Makes a Good Clinician?
The problem is that the horse world is full of people who can "talk the talk" just fine: they know which words to use, and as long as they use them by the (manure) bucketful, there will be people who are fooled by the words and don't look at the substance that may or may not exist behind them. The solution is simple: learn everything you can, and always check it with THE HORSE. The horse is the ultimate authority on what works and what doesn't, and whether certain techniques are suitable or not. Horses care whether their trainers make sense to them and are kind; they don't care whether their trainers are good-looking or famous or wealthy. People, on the other hand, often care very much whether the trainers and clinicians they choose are good-looking or famous or wealthy... and quite often, they don't even KNOW whether those trainers make any sense to the horses, or whether they are kind. Some trainers, as you've found out, make a big show of talking about kindness, but their actions and the horses' reactions tell a very different story.
When someone talks, listen -- but don't leave your judgement at home. USE IT. Watch and listen and learn, and if a trainer's "audio" doesn't match his "video", then you're going to have to believe the video. So, no matter what you hear, keep watching the horses -- and listen to them too. From your letter, it's clear to me that you are alread listening to the horses, whether you know it or not -- good for you!
Don't give up on clinics. There ARE clinicians whose audio and video match. If dressage is your passion, and you ever have the chance to audit a Charles de Knuffy clinic, GO. You won't be sorry. And up until last week, I would have said "Do whatever it takes to get to a Klimke clinic!" Reiner Klimke was a wonderful clinician, a great teacher, a joy to ride with and a joy to watch, and the dressage world is much poorer for his loss.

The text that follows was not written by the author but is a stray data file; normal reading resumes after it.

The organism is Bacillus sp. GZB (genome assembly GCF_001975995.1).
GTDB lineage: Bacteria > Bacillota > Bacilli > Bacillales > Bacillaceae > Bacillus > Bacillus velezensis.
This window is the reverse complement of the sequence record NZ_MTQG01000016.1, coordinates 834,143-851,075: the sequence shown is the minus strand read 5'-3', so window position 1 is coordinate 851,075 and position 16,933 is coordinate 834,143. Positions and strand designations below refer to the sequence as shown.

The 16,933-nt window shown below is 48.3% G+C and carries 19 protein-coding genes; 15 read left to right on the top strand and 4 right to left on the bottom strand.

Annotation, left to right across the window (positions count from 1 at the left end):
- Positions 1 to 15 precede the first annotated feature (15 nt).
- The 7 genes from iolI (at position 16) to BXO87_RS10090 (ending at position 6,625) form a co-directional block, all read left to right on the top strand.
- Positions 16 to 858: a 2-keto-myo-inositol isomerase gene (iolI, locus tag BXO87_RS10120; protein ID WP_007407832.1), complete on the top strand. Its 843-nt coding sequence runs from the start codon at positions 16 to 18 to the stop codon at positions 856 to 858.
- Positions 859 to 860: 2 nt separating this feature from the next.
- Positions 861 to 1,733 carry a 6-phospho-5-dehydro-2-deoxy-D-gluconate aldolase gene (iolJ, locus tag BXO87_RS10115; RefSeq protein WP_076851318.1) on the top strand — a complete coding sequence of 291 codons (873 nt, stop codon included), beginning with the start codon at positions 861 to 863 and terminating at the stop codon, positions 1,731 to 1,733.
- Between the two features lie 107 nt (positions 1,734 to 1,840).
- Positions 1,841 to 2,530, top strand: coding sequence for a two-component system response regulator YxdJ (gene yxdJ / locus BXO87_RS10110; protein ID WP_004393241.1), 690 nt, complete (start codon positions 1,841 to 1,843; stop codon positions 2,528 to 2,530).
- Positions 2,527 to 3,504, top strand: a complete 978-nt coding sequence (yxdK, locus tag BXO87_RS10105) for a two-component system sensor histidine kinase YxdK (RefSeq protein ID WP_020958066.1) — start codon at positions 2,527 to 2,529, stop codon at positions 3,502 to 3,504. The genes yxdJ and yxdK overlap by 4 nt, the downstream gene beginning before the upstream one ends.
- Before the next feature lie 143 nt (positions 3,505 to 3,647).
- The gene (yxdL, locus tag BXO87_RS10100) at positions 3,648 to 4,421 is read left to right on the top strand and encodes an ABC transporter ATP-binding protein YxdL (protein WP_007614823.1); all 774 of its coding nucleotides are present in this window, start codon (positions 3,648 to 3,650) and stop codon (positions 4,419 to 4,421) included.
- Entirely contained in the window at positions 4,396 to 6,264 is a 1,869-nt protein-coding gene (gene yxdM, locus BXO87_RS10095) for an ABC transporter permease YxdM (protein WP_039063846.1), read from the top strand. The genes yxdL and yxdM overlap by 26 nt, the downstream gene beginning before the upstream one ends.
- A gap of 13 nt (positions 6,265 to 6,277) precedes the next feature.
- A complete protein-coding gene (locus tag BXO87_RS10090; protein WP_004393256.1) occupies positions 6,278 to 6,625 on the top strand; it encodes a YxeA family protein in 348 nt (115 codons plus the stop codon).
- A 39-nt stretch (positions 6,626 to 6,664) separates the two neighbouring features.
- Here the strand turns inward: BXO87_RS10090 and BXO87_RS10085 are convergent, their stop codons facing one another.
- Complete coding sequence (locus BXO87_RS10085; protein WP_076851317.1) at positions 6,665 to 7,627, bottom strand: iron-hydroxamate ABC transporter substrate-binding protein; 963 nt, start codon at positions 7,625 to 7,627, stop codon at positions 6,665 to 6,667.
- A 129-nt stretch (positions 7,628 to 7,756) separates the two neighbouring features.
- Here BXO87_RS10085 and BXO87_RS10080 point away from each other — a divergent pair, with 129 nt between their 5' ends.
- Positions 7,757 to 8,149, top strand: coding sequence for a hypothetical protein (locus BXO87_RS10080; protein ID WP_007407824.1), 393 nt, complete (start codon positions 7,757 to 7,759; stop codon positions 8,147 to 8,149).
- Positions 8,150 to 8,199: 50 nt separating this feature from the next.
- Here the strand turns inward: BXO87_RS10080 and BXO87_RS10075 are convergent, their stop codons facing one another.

You have a good eye, Adriana. When I read your description of the lessons, and you said "I never saw a horse move better or get more comfortable or more relaxed", I was smiling, because those are EXACTLY the things you should be looking for, and the things that you should ALWAYS find if the clinician is good. If you DO see these things, and the clinician SHOWS and tells how s/he is achieving those results, and, better still, if the clinician can help other people achieve the same results, and if YOU can go home and try these things with your horse and get good results and a happier, relaxed, comfortable horse, then the clinician is good. If you DON'T see those things, then, as you say, the clinician probably just has a good ad agency. ;-)
There are some warning signals you can notice -- watch for bad signs.
Bad sign: Clinician in a Hurry.
Horse-training is NOT flashy, splashy, or quick. It's also not FAST. Someone who wants to improve the HORSE will take things slowly and gently; you may sit in utter boredom (or, if you know enough about horses, utter fascination) while the trainer slowly and gently teaches the horse to lead and to move its feet in a desired direction. It's like watching putting practice -- if you're not a golfer, it doesn't seem that important whether the ball goes half an inch this way or that, but if you ARE a golfer, it matters quite a lot. ;-) But someone who wants to impress the crowd will take things fast, make a fuss, and, as you saw, use harsh equipment to create the effect he wants.